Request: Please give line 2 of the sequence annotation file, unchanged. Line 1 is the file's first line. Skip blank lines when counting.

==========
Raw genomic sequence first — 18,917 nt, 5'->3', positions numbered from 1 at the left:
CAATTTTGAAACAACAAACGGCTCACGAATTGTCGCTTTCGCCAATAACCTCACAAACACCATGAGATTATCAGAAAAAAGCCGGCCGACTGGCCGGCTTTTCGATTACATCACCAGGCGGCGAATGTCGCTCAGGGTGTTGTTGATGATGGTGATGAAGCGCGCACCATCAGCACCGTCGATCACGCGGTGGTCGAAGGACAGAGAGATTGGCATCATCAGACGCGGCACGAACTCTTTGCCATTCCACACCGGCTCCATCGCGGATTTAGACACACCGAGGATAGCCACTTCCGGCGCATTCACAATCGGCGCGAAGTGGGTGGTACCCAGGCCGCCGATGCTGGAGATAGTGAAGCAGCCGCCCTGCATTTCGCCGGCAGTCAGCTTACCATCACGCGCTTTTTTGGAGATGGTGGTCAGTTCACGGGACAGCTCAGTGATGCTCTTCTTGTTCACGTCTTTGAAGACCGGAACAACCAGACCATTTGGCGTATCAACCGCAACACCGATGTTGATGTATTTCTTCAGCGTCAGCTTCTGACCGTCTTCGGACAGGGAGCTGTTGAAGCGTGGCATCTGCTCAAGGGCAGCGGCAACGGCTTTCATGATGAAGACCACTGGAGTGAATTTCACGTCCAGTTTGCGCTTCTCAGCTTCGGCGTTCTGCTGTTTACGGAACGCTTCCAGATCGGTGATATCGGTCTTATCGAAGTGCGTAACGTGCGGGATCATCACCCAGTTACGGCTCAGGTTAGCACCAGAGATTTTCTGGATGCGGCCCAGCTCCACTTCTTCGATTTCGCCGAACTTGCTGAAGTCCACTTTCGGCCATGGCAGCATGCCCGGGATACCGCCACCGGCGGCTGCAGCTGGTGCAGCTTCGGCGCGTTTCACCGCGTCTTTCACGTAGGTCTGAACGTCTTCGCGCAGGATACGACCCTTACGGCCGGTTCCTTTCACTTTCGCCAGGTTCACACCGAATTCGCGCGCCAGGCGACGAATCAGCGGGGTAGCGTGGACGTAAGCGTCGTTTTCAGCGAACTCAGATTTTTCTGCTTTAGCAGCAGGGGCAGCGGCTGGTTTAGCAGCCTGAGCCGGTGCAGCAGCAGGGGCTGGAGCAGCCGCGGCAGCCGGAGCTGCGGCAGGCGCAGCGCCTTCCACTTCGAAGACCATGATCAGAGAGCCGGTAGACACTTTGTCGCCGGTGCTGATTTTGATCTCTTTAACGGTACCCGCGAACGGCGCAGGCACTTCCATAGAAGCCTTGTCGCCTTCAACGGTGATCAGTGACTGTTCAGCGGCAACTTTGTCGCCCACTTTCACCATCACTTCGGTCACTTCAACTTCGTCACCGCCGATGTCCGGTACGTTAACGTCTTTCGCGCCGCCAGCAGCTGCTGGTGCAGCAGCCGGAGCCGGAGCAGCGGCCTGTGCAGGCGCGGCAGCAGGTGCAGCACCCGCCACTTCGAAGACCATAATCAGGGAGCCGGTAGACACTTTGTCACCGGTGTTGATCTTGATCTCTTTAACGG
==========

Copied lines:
CAATTTTGAAACAACAAACGGCTCACGAATTGTCGCTTTCGCCAATAACCTCACAAACACCATGAGATTATCAGAAAAAAGCCGGCCGACTGGCCGGCTTTTCGATTACATCACCAGGCGGCGAATGTCGCTCAGGGTGTTGTTGATGATGGTGATGAAGCGCGCACCATCAGCACCGTCGATCACGCGGTGGTCGAAGGACAGAGAGATTGGCATCATCAGACGCGGCACGAACTCTTTGCCATTCCACACCGGCTCCATCGCGGATTTAGACACACCGAGGATAGCCACTTCCGGCGCATTCACAATCGGCGCGAAGTGGGTGGTACCCAGGCCGCCGATGCTGGAGATAGTGAAGCAGCCGCCCTGCATTTCGCCGGCAGTCAGCTTACCATCACGCGCTTTTTTGGAGATGGTGGTCAGTTCACGGGACAGCTCAGTGATGCTCTTCTTGTTCACGTCTTTGAAGACCGGAACAACCAGACCATTTGGCGTATCAACCGCAACACCGATGTTGATGTATTTCTTCAGCGTCAGCTTCTGACCGTCTTCGGACAGGGAGCTGTTGAAGCGTGGCATCTGCTCAAGGGCAGCGGCAACGGCTTTCATGATGAAGACCACTGGAGTGAATTTCACGTCCAGTTTGCGCTTCTCAGCTTCGGCGTTCTGCTGTTTACGGAACGCTTCCAGATCGGTGATATCGGTCTTATCGAAGTGCGTAACGTGCGGGATCATCACCCAGTTACGGCTCAGGTTAGCACCAGAGATTTTCTGGATGCGGCCCAGCTCCACTTCTTCGATTTCGCCGAACTTGCTGAAGTCCACTTTCGGCCATGGCAGCATGCCCGGGATACCGCCACCGGCGGCTGCAGCTGGTGCAGCTTCGGCGCGTTTCACCGCGTCTTTCACGTAGGTCTGAACGTCTTCGCGCAGGATACGACCCTTACGGCCGGTTCCTTTCACTTTCGCCAGGTTCACACCGAATTCGCGCGCCAGGCGACGAATCAGCGGGGTAGCGTGGACGTAAGCGTCGTTTTCAGCGAACTCAGATTTTTCTGCTTTAGCAGCAGGGGCAGCGGCTGGTTTAGCAGCCTGAGCCGGTGCAGCAGCAGGGGCTGGAGCAGCCGCGGCAGCCGGAGCTGCGGCAGGCGCAGCGCCTTCCACTTCGAAGACCATGATCAGAGAGCCGGTAGACACTTTGTCGCCGGTGCTGATTTTGATCTCTTTAACGGTACCCGCGAACGGCGCAGGCACTTCCATAGAAGCCTTGTCGCCTTCAACGGTGATCAGTGACTGTTCAGCGGCAACTTTGTCGCCCACTTTCACCATCACTTCGGTCACTTCAACTTCGTCACCGCCGATGTCCGGTACGTTAACGTCTTTCGCGCCGCCAGCAGCTGCTGGTGCAGCAGCCGGAGCCGGAGCAGCGGCCTGTGCAGGCGCGGCAGCAGGTGCAGCACCCGCCACTTCGAAGACCATAATCAGGGAGCCGGTAGACACTTTGTCACCGGTGTTGATCTTGATCTCTTTAACGG